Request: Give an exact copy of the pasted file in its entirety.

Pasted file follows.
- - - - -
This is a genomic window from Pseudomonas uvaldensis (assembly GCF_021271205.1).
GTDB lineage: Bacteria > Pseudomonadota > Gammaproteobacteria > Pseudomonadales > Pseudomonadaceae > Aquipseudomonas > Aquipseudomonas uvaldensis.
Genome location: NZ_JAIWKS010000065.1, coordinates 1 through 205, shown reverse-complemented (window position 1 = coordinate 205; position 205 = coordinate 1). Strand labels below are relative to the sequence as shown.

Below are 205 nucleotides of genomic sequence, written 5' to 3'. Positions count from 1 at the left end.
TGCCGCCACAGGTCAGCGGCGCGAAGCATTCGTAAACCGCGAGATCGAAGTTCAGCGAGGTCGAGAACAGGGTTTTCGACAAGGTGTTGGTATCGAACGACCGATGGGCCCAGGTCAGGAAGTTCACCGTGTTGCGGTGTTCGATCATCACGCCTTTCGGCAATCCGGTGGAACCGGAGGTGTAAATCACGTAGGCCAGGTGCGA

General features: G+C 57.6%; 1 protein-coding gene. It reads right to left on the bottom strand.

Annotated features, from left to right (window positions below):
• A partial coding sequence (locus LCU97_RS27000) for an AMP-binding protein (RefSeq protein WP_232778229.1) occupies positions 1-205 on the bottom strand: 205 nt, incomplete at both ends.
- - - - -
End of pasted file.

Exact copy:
This is a genomic window from Pseudomonas uvaldensis (assembly GCF_021271205.1).
GTDB lineage: Bacteria > Pseudomonadota > Gammaproteobacteria > Pseudomonadales > Pseudomonadaceae > Aquipseudomonas > Aquipseudomonas uvaldensis.
Genome location: NZ_JAIWKS010000065.1, coordinates 1 through 205, shown reverse-complemented (window position 1 = coordinate 205; position 205 = coordinate 1). Strand labels below are relative to the sequence as shown.

Below are 205 nucleotides of genomic sequence, written 5' to 3'. Positions count from 1 at the left end.
TGCCGCCACAGGTCAGCGGCGCGAAGCATTCGTAAACCGCGAGATCGAAGTTCAGCGAGGTCGAGAACAGGGTTTTCGACAAGGTGTTGGTATCGAACGACCGATGGGCCCAGGTCAGGAAGTTCACCGTGTTGCGGTGTTCGATCATCACGCCTTTCGGCAATCCGGTGGAACCGGAGGTGTAAATCACGTAGGCCAGGTGCGA

General features: G+C 57.6%; 1 protein-coding gene. It reads right to left on the bottom strand.

Annotated features, from left to right (window positions below):
• A partial coding sequence (locus LCU97_RS27000) for an AMP-binding protein (RefSeq protein WP_232778229.1) occupies positions 1-205 on the bottom strand: 205 nt, incomplete at both ends.